The Death of a Sad Man

He was alone in the house that he had bought with her; she had said their children needed more space to live, and she was tired of the house on Megan Street. He had passed through the front door only a half hour ago. His daughter's boyfriend was there, watching something on his television in his chair, waiting for her to get out of class.

"Life is pain," the man explained. The other couldn't have said anything to change the man's thoughts. "Take care of her," he said, and then disappeared into his room. The room wasn't a real room; it had been built in the garage without a building permit so that their daughter and foreign exchange student from Japan could share the master bedroom. They were in highschool, after all.

Had he not held them many times before, he would have thought that the gun in his hand was heavier than expected. It rested cooly in his hand, ready to do what another willed it to. Guns cannot tell the difference between fathers and villains.

His decision had been made, and he only had to execute it. He shook his head sadly. How did this happen? Was all of his life supposed to lead up to this very moment? Did everyone realize that all living brought was pain? They were either ignorant of it so far, or they managed to deal with it. He could not though; all the pain hit him too fast or too hard or he just wasn't strong enough to deal with it.

He sat on the bed he had shared with his wife of 19 years, his shoulders slumped with the weight of the world. Now, at the end of things, he wished he could change the time he had so carelessly spent. His wife was done with him, had tossed him aside for her own interests. Where could he go from there? He was 42 years old. There wasn't time enough left to start a new life with another. And he didn't want another. He had three children with this woman, and he loved her. He gave everything he had to give to her. He couldn't count how many hours he had given up of his life to work so that her and their children could have the things he wanted them to have. If only he could go back, and show her how many ways he loved her. But he only knew of one way to love her, and that was to provide. But he could have been more affectionate, more caring. He could have tried at her silly, womanly requests. And now there was another man...Another man that had captured his wife's heart. And with what? Attention and affection. If only he could go back...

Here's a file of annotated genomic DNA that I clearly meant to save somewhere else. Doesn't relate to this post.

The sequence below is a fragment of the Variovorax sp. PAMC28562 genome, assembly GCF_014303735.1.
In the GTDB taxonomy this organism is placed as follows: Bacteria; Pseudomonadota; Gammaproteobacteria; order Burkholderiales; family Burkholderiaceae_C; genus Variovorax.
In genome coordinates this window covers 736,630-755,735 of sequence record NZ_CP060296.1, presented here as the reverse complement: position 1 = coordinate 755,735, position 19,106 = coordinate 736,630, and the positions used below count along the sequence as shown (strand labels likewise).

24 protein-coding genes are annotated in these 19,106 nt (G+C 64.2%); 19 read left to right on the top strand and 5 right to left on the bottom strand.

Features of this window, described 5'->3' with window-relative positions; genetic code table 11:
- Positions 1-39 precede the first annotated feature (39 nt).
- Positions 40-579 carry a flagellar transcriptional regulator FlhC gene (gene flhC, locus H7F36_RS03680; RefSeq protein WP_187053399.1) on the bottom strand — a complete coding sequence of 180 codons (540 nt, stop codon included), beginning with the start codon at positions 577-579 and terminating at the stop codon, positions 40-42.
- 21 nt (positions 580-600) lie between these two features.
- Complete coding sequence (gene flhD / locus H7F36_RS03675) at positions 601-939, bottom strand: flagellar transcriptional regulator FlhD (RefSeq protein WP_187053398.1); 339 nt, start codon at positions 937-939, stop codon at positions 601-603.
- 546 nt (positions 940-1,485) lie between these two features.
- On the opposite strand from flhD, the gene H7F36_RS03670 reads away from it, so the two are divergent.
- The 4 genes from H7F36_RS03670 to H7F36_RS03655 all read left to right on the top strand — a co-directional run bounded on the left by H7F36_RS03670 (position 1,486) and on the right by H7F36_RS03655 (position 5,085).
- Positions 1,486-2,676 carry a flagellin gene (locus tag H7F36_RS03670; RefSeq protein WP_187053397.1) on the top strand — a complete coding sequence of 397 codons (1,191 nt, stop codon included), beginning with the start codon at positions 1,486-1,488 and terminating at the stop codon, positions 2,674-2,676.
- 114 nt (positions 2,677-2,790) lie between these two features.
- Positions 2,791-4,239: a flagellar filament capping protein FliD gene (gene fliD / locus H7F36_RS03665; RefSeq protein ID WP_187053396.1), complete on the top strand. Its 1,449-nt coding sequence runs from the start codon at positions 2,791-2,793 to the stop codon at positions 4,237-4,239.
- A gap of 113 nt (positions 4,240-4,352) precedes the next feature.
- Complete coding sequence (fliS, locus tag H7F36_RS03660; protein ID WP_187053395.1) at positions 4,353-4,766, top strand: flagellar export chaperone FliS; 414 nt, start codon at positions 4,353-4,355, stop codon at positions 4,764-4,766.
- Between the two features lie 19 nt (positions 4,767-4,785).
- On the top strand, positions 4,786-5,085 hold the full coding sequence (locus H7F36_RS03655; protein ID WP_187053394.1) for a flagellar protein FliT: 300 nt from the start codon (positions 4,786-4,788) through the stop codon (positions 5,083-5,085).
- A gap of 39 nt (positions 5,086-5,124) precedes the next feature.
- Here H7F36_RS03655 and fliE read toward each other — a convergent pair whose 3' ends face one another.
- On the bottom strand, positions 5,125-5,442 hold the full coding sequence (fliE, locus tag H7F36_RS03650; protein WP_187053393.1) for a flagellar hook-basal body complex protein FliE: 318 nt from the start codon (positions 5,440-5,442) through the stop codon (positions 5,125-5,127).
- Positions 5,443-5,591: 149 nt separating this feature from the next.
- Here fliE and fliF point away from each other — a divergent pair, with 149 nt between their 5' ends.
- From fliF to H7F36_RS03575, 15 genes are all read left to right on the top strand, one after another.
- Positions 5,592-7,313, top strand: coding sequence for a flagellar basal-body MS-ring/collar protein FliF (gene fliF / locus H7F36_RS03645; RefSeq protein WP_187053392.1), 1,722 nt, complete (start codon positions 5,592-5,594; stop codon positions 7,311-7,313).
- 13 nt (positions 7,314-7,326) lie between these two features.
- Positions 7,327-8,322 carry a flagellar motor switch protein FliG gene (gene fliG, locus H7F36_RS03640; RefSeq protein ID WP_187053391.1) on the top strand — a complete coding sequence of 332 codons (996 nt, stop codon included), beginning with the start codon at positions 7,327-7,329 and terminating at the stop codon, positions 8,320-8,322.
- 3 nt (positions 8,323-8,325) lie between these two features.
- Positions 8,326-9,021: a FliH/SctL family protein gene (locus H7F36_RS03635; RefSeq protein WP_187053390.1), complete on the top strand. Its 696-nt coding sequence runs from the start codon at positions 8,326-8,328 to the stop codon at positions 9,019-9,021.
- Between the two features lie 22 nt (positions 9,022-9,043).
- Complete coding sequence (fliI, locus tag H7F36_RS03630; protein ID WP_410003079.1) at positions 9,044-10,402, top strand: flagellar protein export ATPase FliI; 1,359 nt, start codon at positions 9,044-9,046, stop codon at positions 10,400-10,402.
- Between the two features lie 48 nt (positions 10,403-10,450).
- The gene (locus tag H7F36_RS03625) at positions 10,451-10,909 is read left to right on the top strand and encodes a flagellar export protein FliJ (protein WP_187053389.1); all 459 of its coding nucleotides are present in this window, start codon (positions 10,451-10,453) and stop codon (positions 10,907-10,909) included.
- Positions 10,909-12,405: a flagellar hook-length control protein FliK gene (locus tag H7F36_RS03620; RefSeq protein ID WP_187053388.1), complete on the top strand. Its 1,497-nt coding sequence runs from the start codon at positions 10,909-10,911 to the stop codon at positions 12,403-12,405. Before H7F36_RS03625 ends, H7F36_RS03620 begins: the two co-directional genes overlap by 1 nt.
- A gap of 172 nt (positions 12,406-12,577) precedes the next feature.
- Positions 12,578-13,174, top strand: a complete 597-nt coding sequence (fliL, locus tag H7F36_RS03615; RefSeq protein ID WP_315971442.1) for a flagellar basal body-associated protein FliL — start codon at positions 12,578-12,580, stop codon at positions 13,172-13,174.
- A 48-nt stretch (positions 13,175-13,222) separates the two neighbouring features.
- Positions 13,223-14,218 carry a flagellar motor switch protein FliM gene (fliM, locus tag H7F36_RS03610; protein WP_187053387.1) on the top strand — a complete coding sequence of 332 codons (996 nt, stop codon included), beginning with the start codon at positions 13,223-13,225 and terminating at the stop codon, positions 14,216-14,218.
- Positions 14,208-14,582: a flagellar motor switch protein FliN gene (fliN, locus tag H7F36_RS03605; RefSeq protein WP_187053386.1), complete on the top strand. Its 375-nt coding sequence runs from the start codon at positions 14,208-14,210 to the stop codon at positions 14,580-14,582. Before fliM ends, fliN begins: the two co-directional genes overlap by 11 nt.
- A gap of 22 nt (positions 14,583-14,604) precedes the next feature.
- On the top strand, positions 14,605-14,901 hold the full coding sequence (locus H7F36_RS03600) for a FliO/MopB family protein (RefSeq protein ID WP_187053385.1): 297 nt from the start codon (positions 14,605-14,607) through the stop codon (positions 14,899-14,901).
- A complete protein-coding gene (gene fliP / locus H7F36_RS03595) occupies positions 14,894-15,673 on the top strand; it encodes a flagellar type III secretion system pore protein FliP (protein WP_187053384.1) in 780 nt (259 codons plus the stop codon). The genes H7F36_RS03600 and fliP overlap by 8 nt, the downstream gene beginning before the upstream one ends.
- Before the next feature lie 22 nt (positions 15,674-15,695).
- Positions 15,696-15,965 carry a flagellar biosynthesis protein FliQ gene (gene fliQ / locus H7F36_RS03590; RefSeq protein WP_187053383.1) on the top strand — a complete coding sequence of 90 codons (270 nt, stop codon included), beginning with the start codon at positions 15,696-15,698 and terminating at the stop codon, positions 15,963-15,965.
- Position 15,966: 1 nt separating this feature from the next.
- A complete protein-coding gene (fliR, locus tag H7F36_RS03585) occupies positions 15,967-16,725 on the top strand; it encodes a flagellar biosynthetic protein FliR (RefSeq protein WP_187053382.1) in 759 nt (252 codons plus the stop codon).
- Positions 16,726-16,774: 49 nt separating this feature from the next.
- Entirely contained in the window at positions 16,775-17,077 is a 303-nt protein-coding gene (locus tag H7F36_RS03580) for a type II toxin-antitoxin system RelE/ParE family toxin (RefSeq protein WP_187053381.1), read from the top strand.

The phone rang, but he didn't answer it. It would be the police again. Or his friend. He couldn't talk to his friend because he couldn't be talked out of his plan. He had to do it. He couldn't give her up without losing his mind. He couldn't face his children. He couldn't face those men at work. His financial problems were too much for him to handle any longer. He would go to jail because he fired his gun once already out of anger. And, if he did turn away from the gun in his hand and he overcame all the troubles he had caused, life would only bring something else for him. Another slap to the face or punch to the gut or kick to the groin. He would have to suffer through the rest of his life, just as everyone else has to still do.

His mind was made up, and there was no point to continue thinking. Slowly he raised the gun to his right temple and held his breath. His mind wandered across the things he had done, the people he had known. The people who would not understand his death for many years, if ever, and would call him a coward. He planned to do it on the count of three, but he would do it when he said two. And then he would just do it, without worrying about the consequences because those worries stop people from doing things.

He took a steady breath, and then -


One of his daughter's favorite songs has the line in it:

It was a wedding ring / Destined to be found in a cheap hotel / Lost in a kitchen sink or thrown in a wishing well

Everytime she hears it, she thinks sadly of the sad man that was her father and that his band was found in such a place.